Turning concepts into art on the dance floor



By Cheyene Miller

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For UK adjunct dance professor Stephanie Harris, choreographing a dance routine is no different than turning a blank canvas into a masterpiece.

“It’s not unlike a painter or sculptor working with materials. Dance artists create work in very much the same way,” said Harris, explaining that she generally begins creating a routine with a concept and then works in the studio with her dancers to make that concept grow.

Now in her fourth year at UK and her 17th as a dance instructor, Harris has choreographed dances for four major UK Theatre productions and said her latest work will be finished this Friday.

Harris referred to dance as a “very conceptually based vocabulary.”  She first discovered her love of dance when she was 8 years old, studying classical ballet and later taking an interest in modern dance.

“It is a codified form of dance training, and it has a very long history,” said Harris, describing modern dance as something one would see in a concert setting.

Her class size usually consists of about 25 students, and she has taught about 200 students in her four years at UK.

In addition to instructing and choreographing dance at UK, Harris is also the executive director of the Lexington Art League.

Of all the influential and experienced dancers she has worked with, Harris said Kent State dance instructor Darwin Prioleau influenced her more than anyone.

Prioleau “demanded a lot of discipline,” according to Harris, who said she uses a lot of the same mannerisms when teaching as Prioleau, who taught Harris about the Lester Horton Technique, one of the major founding techniques of modern dance which is very technically based and focuses on strengthening and elongating the body.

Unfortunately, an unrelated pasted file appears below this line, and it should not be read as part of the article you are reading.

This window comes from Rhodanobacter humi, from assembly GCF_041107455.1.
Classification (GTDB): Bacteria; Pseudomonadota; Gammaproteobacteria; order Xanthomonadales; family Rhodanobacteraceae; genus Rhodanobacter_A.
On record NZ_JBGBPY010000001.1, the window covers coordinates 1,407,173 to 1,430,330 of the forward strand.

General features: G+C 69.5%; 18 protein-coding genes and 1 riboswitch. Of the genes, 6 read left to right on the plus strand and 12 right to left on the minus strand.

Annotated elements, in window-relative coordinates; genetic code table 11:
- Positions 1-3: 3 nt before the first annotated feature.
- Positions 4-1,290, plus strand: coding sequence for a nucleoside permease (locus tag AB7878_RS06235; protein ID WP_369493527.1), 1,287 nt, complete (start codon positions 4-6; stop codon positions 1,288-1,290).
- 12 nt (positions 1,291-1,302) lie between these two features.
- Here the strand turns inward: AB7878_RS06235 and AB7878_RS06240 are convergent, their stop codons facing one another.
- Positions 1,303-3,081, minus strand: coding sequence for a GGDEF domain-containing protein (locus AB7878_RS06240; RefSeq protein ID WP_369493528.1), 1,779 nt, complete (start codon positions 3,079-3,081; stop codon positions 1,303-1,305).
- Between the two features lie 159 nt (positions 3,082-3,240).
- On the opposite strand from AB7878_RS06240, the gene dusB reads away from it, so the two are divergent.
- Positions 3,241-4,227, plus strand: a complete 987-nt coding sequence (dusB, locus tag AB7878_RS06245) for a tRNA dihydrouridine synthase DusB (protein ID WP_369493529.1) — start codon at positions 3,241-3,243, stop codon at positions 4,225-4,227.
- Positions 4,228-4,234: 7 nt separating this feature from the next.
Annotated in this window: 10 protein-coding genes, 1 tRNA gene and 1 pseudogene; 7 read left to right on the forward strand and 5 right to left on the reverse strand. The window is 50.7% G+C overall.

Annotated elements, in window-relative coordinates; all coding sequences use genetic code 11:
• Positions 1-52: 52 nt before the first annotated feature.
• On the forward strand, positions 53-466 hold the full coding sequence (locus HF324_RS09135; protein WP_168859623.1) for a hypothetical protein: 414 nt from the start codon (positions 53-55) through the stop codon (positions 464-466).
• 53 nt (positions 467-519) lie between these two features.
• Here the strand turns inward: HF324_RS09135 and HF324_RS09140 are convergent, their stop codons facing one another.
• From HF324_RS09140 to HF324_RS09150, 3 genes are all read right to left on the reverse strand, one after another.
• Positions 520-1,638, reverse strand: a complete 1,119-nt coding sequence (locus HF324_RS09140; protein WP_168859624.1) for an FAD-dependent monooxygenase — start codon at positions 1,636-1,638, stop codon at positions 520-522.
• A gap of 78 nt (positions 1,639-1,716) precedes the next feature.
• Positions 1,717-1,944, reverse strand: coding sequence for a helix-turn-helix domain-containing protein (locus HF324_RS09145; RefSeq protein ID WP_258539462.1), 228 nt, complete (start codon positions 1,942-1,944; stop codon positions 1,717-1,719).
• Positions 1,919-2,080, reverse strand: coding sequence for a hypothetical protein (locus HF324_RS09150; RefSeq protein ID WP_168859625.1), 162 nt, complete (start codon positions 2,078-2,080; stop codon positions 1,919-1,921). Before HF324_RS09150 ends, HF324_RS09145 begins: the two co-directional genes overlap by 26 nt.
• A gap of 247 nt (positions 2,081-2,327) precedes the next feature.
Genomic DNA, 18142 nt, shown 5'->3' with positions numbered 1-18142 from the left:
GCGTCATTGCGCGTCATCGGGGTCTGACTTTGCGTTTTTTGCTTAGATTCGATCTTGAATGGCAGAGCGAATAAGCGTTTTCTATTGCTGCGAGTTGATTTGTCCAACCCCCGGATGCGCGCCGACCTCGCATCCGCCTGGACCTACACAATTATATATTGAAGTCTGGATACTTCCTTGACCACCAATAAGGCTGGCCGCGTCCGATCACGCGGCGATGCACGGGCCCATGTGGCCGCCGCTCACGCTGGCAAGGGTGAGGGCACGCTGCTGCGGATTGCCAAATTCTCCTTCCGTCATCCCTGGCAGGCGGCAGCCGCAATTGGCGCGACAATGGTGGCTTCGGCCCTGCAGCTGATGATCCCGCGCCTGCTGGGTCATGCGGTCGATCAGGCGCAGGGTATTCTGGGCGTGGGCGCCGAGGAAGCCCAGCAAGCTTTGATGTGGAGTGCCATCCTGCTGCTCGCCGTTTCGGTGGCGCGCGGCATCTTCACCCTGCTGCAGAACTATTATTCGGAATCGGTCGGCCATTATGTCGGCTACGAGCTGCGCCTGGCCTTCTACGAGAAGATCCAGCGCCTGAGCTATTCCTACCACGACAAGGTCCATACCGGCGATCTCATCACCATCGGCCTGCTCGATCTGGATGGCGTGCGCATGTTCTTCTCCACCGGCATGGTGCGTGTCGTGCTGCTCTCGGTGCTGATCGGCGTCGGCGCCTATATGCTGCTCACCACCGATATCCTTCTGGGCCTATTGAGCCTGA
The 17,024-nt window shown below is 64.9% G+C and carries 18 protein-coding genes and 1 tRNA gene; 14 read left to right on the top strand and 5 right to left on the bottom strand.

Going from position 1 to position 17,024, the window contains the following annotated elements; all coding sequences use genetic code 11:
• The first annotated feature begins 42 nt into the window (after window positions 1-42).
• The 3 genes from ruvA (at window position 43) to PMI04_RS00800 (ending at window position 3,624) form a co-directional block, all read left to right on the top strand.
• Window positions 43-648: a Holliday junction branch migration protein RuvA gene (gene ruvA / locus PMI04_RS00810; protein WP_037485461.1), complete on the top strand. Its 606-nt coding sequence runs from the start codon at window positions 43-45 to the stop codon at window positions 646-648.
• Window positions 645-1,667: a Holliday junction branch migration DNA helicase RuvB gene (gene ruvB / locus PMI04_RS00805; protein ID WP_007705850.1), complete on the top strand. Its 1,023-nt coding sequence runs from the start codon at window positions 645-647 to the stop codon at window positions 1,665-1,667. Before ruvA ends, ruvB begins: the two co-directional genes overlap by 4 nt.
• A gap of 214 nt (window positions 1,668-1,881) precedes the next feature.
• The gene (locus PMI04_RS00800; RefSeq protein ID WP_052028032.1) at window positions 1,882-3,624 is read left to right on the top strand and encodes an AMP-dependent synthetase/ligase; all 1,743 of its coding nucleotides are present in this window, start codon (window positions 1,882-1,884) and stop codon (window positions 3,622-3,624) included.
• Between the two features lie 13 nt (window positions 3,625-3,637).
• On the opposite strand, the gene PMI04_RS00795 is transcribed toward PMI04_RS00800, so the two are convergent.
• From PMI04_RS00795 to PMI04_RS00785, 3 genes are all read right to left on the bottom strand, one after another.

“She for me was really one of the most instrumental teachers that I had,” Harris said. “When I’m teaching I often think about the things that I learned from her, and the kind of teacher that I want to be is really modeled a lot of things I learned from her.”

As far as her own teaching style goes, Harris said she likes to mix a proper balance of nurturing and challenging.

Harris does all the movements along with her students to serve as a physical model for them to replicate and absorb the motions.

She said she selects the music accompanying the dance after the dance has been fully developed, letting all the pieces of her artwork come together.

“I really let the work present itself fully before I consider what kind of music might accompany it,” Harris said.  “For me it’s really all about process and discovering authentic movement and … a language I want to speak through to convey something to the audience.”